Attention is the psychological mechanism learners use to select from the environment the elements they'll put into working memory. People aren't very good at paying attention to more than one thing at a time. Imagine listening to two different speeches playing at equal volume in your right and left ears. Your chances of following, much less remembering, both messages would be slim indeed. At best, you might be able to focus your attention on one of the messages, simply ignoring the other.
To avoid dividing the learner's attention, use various media elements such as text, graphics, and sound to present reinforcing rather than disparate messages.
You can actually help focus the learner's attention through a technique called instructional cueing—directing attention to the information that's most important or immediately relevant. Remember, simplicity and focus is of primary importance. Don't let the power of multimedia tempt you into creating overly elaborate presentations or they may steal focus from the very thing they're meant to highlight.
Because the limited capacity of working memory is rapidly overwhelmed when lots of new information is presented, it's crucial to provide frequent opportunities to use or practice the information in working memory.
Clear working memory by encouraging frequent rehearsal, which moves information into long-term memory.
It's important not only that learners have a lot of practice, but that the practice be provided frequently. A research study compared the effects of the same amount of practice on two groups. One group did all their practice in a single session; the other group practiced in several shorter sessions, spread out over time. The second group showed much better long-term retention of the information they had learned.
As a rule of thumb, it's important to provide practice opportunities after the presentation of each new idea or chunk of information. Because any given idea or chunk of information may require differing simulation or experimentation, it wouldn't make sense to say that you should provide an exercise after "x" number of ideas. Instead, consider the size of each new idea or chunk of information being presented. And take your audience into account. Like the chess masters in Herbert Simon's experiment, more experienced lean learners can handle more information between practice sessions because they can store larger chunks of information in working memory.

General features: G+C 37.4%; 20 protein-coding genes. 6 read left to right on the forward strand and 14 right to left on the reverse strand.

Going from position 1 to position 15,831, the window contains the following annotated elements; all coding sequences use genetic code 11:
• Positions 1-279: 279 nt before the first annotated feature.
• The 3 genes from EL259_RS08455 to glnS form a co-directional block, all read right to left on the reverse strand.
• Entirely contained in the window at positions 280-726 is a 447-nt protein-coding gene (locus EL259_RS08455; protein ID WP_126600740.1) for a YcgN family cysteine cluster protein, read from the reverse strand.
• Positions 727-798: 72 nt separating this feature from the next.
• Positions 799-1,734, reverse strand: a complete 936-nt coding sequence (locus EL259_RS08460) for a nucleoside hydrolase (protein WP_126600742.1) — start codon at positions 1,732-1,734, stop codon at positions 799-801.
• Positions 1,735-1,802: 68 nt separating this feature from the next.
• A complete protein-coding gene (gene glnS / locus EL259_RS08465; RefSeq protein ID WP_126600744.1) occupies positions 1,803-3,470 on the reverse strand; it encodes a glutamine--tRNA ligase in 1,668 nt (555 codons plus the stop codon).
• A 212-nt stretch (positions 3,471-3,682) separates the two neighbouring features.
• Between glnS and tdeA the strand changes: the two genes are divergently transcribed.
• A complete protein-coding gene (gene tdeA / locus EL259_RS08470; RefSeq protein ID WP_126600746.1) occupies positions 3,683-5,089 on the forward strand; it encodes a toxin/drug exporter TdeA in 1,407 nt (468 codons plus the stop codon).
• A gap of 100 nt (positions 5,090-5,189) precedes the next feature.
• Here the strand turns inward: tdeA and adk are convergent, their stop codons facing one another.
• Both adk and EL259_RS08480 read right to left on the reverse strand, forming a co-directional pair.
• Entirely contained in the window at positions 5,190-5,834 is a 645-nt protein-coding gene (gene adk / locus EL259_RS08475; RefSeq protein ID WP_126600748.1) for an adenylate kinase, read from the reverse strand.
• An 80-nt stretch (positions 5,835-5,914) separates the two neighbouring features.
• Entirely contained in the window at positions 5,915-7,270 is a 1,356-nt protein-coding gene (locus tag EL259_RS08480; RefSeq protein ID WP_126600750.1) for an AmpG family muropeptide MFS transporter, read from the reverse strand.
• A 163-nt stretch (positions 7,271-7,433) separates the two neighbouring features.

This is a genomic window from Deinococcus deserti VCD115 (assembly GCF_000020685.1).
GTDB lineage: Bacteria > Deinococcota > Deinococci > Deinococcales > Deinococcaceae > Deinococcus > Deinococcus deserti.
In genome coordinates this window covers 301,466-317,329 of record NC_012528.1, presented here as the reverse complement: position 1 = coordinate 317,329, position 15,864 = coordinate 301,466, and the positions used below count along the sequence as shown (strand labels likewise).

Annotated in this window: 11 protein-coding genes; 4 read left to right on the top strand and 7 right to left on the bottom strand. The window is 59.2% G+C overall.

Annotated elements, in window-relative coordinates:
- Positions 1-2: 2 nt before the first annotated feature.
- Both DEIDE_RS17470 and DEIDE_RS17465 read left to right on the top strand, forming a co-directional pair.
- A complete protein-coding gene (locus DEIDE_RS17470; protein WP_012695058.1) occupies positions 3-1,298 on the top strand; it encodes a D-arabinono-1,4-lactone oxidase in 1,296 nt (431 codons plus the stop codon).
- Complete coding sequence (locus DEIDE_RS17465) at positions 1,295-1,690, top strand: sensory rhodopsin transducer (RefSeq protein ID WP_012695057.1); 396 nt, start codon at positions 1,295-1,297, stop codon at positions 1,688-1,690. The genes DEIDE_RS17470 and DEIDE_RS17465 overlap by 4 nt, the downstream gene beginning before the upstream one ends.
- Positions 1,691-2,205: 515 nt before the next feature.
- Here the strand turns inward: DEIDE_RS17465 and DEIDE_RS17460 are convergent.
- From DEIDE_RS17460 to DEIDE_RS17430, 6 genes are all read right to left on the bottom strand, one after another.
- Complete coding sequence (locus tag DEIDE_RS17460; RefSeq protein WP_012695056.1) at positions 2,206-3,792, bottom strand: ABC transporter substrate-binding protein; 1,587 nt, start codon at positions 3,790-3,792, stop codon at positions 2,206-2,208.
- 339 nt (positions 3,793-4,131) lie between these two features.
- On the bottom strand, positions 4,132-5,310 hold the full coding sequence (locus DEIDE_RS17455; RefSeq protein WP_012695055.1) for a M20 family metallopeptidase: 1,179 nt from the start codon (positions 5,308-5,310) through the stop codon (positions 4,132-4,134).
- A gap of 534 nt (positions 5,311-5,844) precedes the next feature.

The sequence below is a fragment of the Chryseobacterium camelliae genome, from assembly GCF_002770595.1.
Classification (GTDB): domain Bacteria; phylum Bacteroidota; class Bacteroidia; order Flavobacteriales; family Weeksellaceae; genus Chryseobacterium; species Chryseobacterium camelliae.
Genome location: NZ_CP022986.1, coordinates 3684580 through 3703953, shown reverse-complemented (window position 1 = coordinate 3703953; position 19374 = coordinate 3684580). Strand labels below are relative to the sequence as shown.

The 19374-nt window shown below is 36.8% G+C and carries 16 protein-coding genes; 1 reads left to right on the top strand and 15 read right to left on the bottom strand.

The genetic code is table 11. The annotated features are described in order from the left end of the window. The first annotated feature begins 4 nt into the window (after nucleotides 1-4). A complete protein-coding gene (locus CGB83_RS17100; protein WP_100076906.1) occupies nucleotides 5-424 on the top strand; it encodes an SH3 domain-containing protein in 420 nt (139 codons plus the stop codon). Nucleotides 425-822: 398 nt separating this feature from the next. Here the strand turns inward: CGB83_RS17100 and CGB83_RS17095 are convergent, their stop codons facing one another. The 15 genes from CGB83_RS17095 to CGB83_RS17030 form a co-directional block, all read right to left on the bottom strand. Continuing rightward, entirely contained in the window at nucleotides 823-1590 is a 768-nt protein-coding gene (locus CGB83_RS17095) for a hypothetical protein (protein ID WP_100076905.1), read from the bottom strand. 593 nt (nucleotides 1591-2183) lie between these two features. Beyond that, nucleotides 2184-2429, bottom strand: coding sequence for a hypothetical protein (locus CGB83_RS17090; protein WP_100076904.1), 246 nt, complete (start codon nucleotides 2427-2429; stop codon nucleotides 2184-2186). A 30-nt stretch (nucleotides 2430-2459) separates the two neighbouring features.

Practice has two complementary goals: to clear working memory and to move information into long-term memory. In cognitive psychology, the latter process is called encoding the information, and techniques that promote effective encoding are important to Lean Principles instructional design.
If you were to briefly study this list of words—spirit, rabbit, integrity, chair, focus, style, wing—which ones do you think you'd be more likely to remember several days later? Research shows that the words with concrete meanings, such as rabbit, are more memorable than abstract words like spirit. Why? One theory suggests that when you encounter a word that's concrete in meaning, your mind processes it in two different ways: phonetically (the sound of the word) and visually (the picture that forms in your mind's eye). Through this process of dual encoding, a concrete word like rabbit is lodged in your memory as two distinct, reinforcing pieces of information.
Dual encoding is at the heart of effectively teaching Lean Principles
Encourage dual encoding through the use of concrete words and different modes—for example, text, graphics, and sound—to reinforce a message.
With its rich mix of elements, simulation training is admirably suited to reinforcing information through two (or more) expressions or representations, from text to pictures to sounds. It's up to you to make the ideas and information presented as concrete as possible, and to make the various expressions of an idea congruent with each other. Remember: you always want to focus, rather than splinter, the learner's attention.
How learners get to work with information is extremely important, too. In general, information in working memory can be rehearsed or practiced in two ways. Simple repetition can be used to keep information alive in working memory. For example, you may repeat a phone number over and over to yourself while walking to the telephone. But after you dial the number, it usually slips from your memory within moments. That's because such simple rehearsal, known as rote repetition, isn't very effective at moving information from working memory to long-term memory. Questions that encourage this kind of rehearsal aren't effective instructional methods.